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UNHCR chief praises achievements of US refugee programme, calls for continued reform


UNHCR chief praises achievements of US refugee programme, calls for continued reform

Marking the 30th anniversary of key US refugee legislation, High Commissioner Guterres hails successes while urging new strategies
17 March 2010 Also available in:
UN High Commissioner for Refugees António Guterres hails US refugee law during an address at Georgetown University.

WASHINGTON, DC, United States, March 16 (UNHCR) - UN High Commissioner for Refugees António Guterres has praised US refugee and asylum policies, citing the almost half-a-million people granted asylum and the more than 2 million refugees resettled to the United States since 1980.

Speaking at an event commemorating the 30th anniversary of the United States' Refugee Act, held at Georgetown University Law School and sponsored by Human Rights First, Guterres said the core concept of the legislation was to provide protection to the persecuted, one sustained by the American tradition of "support and concern for the displaced."

The Refugee Act of 1980 established the United States' asylum and resettlement systems. It also established the significant role that the United States plays in refugee protection and assistance abroad, by authorizing the annual expenditure of US funding to support such programmes. The legislation was introduced and championed by the late Senator Edward Kennedy, who in 2009 was posthumously awarded UNHCR's highest honour, the Nansen Refugee Award.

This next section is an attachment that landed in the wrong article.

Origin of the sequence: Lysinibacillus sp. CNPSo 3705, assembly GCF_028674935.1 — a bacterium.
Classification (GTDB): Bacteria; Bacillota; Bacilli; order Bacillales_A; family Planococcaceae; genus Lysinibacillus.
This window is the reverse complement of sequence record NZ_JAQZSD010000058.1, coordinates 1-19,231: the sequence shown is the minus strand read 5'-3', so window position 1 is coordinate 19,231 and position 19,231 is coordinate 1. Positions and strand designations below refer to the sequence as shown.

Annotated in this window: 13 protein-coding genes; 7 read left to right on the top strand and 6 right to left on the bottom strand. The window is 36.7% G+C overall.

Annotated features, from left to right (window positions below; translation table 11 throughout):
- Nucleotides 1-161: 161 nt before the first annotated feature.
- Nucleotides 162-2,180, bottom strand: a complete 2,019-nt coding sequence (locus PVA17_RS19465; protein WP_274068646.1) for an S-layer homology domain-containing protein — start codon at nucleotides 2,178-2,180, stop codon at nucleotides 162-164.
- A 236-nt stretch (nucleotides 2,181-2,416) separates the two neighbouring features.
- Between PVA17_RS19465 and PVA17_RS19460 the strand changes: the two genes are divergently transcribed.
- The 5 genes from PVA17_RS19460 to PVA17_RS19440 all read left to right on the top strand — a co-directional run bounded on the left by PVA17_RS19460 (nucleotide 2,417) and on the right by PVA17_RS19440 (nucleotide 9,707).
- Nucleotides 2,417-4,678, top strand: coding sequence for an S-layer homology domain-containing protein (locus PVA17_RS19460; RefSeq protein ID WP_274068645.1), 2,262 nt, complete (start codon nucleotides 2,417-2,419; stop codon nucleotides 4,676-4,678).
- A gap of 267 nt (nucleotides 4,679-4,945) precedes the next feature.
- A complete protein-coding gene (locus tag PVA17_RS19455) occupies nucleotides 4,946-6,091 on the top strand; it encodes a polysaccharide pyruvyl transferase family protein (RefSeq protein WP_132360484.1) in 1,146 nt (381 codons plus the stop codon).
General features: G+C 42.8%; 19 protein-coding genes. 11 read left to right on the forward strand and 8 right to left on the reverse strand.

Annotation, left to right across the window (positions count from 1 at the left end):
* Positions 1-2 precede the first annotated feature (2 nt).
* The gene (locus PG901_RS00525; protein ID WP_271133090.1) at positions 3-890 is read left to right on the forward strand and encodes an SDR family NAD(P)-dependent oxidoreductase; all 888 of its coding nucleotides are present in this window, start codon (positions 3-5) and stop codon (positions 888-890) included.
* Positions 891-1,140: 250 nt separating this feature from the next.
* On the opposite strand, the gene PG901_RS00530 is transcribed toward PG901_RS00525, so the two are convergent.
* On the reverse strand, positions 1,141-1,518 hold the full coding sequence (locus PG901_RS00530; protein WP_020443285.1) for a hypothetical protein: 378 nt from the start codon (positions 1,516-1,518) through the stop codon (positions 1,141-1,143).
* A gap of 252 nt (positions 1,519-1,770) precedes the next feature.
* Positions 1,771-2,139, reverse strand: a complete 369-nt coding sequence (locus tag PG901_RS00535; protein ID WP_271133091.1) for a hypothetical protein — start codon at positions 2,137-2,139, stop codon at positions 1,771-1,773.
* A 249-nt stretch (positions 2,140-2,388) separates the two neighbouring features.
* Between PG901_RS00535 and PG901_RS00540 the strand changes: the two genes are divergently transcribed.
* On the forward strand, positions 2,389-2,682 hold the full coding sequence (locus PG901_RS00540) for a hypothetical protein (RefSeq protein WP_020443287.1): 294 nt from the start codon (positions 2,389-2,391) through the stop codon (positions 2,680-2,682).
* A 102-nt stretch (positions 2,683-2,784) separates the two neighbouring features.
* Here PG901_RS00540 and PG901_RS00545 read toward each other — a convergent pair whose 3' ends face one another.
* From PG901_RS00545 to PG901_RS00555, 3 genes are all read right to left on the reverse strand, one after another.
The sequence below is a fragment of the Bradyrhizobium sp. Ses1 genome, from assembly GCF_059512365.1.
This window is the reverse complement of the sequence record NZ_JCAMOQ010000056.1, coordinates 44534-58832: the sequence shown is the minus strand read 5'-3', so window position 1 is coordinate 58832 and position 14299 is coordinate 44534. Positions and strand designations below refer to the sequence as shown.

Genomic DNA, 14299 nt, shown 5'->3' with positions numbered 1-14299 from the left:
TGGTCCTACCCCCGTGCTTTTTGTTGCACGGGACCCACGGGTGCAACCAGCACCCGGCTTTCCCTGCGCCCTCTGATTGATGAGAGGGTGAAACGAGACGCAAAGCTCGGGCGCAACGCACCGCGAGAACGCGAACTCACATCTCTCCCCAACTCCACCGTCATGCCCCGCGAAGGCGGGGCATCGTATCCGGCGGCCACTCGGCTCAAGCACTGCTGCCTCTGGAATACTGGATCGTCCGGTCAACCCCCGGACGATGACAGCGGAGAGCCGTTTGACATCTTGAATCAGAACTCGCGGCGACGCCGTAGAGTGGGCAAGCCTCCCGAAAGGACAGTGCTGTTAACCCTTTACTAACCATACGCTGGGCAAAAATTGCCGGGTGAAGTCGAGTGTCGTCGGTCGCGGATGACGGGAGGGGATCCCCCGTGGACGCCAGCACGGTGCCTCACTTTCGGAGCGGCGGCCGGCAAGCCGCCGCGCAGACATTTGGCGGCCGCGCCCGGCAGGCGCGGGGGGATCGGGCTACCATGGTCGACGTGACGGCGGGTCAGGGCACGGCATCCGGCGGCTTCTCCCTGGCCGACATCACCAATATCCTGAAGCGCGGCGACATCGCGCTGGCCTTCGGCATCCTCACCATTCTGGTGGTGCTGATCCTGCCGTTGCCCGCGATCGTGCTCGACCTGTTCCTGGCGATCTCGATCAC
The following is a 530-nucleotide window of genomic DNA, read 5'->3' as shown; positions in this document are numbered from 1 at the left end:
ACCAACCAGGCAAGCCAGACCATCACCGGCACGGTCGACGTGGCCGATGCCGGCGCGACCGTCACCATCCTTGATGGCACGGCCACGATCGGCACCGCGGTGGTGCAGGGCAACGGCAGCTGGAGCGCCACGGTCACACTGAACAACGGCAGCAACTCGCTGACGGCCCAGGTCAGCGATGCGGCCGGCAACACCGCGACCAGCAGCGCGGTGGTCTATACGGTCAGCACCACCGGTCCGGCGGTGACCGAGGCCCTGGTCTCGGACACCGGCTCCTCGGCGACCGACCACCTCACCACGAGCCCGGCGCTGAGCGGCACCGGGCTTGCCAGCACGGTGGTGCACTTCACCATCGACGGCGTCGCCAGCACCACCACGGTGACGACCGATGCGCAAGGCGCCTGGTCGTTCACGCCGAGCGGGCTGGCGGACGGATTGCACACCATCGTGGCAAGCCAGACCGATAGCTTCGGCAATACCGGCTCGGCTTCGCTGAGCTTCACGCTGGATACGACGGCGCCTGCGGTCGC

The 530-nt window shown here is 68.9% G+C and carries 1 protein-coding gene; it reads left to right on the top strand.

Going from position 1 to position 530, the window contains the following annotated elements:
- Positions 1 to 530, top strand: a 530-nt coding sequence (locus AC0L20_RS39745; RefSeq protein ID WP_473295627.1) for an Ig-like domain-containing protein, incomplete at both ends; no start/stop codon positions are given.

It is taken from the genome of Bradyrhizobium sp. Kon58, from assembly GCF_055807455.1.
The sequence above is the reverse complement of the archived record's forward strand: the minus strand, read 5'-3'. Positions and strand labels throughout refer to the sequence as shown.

Guterres said that each of the millions of refugees who have been welcomed to the United States brings "an enduring gratitude for the hope which has been restored and for the capacity to contribute to the community in which they lives."

While praising the achievements of the Refugee Act, Guterres also highlighted areas where the protection of refugees in the US could be improved. Pointing to the policy of holding most asylum-seekers in detention centres while their claims are processed, the High Commissioner said more use could be made of alternatives to detention, and that the places used for detention "could be made less remote and prison-like."

He highlighted new parole guidelines for asylum-seekers issued recently by the Department for Homeland Security, which he said "better balance security interests with the needs of people fleeing persecution who should not be detained".

Conflict and displacement around the world have become more complex, Guterres told the Georgetown University audience. "These are challenging times for refugees, asylum-seekers and the internally displaced," he said, pointing to a wave of involuntary returns of asylum-seekers in the Mediterranean, the Horn of Africa and South-east Asia.

Faced with a proliferation of bad practice, Guterres said, the Refugee Act's commitment to the principal of refugee protection takes on greater meaning.

Tim Irwin in Washington, DC, United States